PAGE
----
Inflation is starting to feel like a winter that just won’t give way to spring. The Consumer Price Index (CPI) climbed 1.2% last month and has now risen 8.5% in the last year (Figure 1). Energy and food prices were the main culprits, contributing 80% of the overall increase. Food prices jumped 1.0% and have now risen 8.8% in the last year. Used car prices declined last month, otherwise the data would have been worse. The decline in used car prices helped contain core CPI, which excludes food and energy and only increased 0.3%. Housing, airfares, and lodging were all contributors to higher prices.
Key Points for the Week
- Consumer prices climbed 1.2% last month, and energy and food contributed nearly 80% of the gain. Excluding energy and food, core CPI increased only 0.3%.
- Inflationary pressures remain strong, evidenced by ongoing strength in the Producer Price Index (PPI), import prices, and Chinese producer prices.
- U.S. retail sales rose 0.5% last month but fell when the effects of higher prices are removed. Sales are 7% higher and 17% above the pre-pandemic trend.
Unlike groundhogs’ shadows, inflation indicators with predictive value suggest the inflation run is likely to continue. Producer prices, which affect the prices of finished goods, rose 1.4% last month. Headline PPI is now up 11.2% in the last year. Import prices increased 2.6% in March, the largest monthly increase in more than 10 years. Chinese producer prices rose 1.1% in March, suggesting higher import prices will likely continue.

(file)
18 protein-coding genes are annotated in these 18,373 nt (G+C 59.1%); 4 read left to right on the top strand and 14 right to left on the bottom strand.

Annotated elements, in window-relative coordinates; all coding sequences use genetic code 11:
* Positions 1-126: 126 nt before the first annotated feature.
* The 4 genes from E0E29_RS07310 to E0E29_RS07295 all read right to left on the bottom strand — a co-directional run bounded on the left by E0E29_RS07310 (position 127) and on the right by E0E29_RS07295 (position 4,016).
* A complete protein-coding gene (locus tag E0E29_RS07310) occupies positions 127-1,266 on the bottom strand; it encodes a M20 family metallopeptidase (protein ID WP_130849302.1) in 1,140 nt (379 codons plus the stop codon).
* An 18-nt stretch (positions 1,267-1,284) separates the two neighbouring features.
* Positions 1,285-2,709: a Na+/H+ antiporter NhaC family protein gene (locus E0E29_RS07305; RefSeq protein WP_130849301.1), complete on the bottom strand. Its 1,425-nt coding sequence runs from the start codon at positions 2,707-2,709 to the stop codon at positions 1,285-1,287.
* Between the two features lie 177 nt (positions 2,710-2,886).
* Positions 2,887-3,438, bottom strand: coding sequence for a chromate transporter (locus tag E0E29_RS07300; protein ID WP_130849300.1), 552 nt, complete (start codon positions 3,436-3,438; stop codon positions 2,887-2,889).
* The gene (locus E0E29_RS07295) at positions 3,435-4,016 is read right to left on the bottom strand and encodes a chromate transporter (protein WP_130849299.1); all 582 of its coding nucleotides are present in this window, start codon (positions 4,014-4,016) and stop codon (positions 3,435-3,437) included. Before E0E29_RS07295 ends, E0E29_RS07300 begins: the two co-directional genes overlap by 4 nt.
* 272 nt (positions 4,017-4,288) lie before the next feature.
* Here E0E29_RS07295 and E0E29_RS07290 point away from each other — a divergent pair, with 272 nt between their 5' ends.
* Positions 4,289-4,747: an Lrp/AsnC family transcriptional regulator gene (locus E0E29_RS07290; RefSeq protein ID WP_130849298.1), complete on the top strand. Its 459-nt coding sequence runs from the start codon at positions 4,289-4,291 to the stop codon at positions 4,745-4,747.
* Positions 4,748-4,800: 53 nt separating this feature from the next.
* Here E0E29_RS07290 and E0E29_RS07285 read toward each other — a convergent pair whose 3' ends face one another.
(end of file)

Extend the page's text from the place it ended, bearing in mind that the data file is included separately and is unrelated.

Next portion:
U.S. retail sales rose only 0.5% last month. Because inflation increased 1.2%, real sales dropped 0.7%. Inflation is acting as a headwind to retail sales growth. As the economy opens up, internet retail sales have fallen 6.4% while general merchandise stores have experienced a 5.4% increase in sales.
Stocks reacted negatively to the various releases last week. The S&P 500 shed 2.1%. The MSCI ACWI slid 1.7%. The Bloomberg U.S. Aggregate Bond Index declined 0.7%, as high inflation pressured bond prices. U.S. economic releases will be relatively quiet this week. We’ll be watching international inflation trends for any differences between the U.S. and other markets.
Figure 1 – Source FactSet Research Systems
When is the Recession Going to Start?
“When is the recession going to start?” has quickly vaulted to No. 1 on the list of market-related questions we are receiving. The short answer is: Inflation risks are climbing, but we don’t expect a recession soon and maybe not for a while.